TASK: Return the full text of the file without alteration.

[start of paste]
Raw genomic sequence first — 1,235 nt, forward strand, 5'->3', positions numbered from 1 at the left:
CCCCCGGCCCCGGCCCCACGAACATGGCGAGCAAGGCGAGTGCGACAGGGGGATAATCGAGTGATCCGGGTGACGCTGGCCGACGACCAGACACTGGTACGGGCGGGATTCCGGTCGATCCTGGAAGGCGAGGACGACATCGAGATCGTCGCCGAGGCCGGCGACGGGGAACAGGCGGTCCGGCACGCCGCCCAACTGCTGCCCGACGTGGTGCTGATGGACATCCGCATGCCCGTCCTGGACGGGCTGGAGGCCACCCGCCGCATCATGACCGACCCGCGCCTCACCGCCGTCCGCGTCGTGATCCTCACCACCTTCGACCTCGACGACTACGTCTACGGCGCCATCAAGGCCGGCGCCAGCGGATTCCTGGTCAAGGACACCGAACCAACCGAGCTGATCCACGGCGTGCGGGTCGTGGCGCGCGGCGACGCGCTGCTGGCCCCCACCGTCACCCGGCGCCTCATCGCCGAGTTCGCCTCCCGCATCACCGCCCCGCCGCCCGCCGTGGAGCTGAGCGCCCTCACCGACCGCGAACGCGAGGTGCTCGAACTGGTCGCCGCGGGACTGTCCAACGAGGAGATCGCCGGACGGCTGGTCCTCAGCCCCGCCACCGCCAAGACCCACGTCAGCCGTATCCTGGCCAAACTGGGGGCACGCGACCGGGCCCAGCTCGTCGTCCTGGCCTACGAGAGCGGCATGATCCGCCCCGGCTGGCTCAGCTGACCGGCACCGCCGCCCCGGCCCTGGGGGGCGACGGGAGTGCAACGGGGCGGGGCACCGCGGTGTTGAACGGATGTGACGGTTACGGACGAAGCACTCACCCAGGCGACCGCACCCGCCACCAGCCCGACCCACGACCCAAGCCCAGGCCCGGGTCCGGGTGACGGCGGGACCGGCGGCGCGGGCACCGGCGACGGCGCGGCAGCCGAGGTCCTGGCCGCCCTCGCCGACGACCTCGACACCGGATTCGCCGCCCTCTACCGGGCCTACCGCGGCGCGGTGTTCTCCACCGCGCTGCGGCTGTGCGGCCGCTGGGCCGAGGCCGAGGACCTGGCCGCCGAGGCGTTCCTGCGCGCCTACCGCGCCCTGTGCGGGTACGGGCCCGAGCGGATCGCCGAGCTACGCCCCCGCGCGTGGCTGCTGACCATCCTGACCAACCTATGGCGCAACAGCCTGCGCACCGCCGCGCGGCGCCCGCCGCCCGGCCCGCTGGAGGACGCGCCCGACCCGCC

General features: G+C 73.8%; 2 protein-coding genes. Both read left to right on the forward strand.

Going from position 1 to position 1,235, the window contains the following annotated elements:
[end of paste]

Raw genomic sequence first — 1,235 nt, forward strand, 5'->3', positions numbered from 1 at the left:
CCCCCGGCCCCGGCCCCACGAACATGGCGAGCAAGGCGAGTGCGACAGGGGGATAATCGAGTGATCCGGGTGACGCTGGCCGACGACCAGACACTGGTACGGGCGGGATTCCGGTCGATCCTGGAAGGCGAGGACGACATCGAGATCGTCGCCGAGGCCGGCGACGGGGAACAGGCGGTCCGGCACGCCGCCCAACTGCTGCCCGACGTGGTGCTGATGGACATCCGCATGCCCGTCCTGGACGGGCTGGAGGCCACCCGCCGCATCATGACCGACCCGCGCCTCACCGCCGTCCGCGTCGTGATCCTCACCACCTTCGACCTCGACGACTACGTCTACGGCGCCATCAAGGCCGGCGCCAGCGGATTCCTGGTCAAGGACACCGAACCAACCGAGCTGATCCACGGCGTGCGGGTCGTGGCGCGCGGCGACGCGCTGCTGGCCCCCACCGTCACCCGGCGCCTCATCGCCGAGTTCGCCTCCCGCATCACCGCCCCGCCGCCCGCCGTGGAGCTGAGCGCCCTCACCGACCGCGAACGCGAGGTGCTCGAACTGGTCGCCGCGGGACTGTCCAACGAGGAGATCGCCGGACGGCTGGTCCTCAGCCCCGCCACCGCCAAGACCCACGTCAGCCGTATCCTGGCCAAACTGGGGGCACGCGACCGGGCCCAGCTCGTCGTCCTGGCCTACGAGAGCGGCATGATCCGCCCCGGCTGGCTCAGCTGACCGGCACCGCCGCCCCGGCCCTGGGGGGCGACGGGAGTGCAACGGGGCGGGGCACCGCGGTGTTGAACGGATGTGACGGTTACGGACGAAGCACTCACCCAGGCGACCGCACCCGCCACCAGCCCGACCCACGACCCAAGCCCAGGCCCGGGTCCGGGTGACGGCGGGACCGGCGGCGCGGGCACCGGCGACGGCGCGGCAGCCGAGGTCCTGGCCGCCCTCGCCGACGACCTCGACACCGGATTCGCCGCCCTCTACCGGGCCTACCGCGGCGCGGTGTTCTCCACCGCGCTGCGGCTGTGCGGCCGCTGGGCCGAGGCCGAGGACCTGGCCGCCGAGGCGTTCCTGCGCGCCTACCGCGCCCTGTGCGGGTACGGGCCCGAGCGGATCGCCGAGCTACGCCCCCGCGCGTGGCTGCTGACCATCCTGACCAACCTATGGCGCAACAGCCTGCGCACCGCCGCGCGGCGCCCGCCGCCCGGCCCGCTGGAGGACGCGCCCGACCCGCC

General features: G+C 73.8%; 2 protein-coding genes. Both read left to right on the forward strand.

Going from position 1 to position 1,235, the window contains the following annotated elements: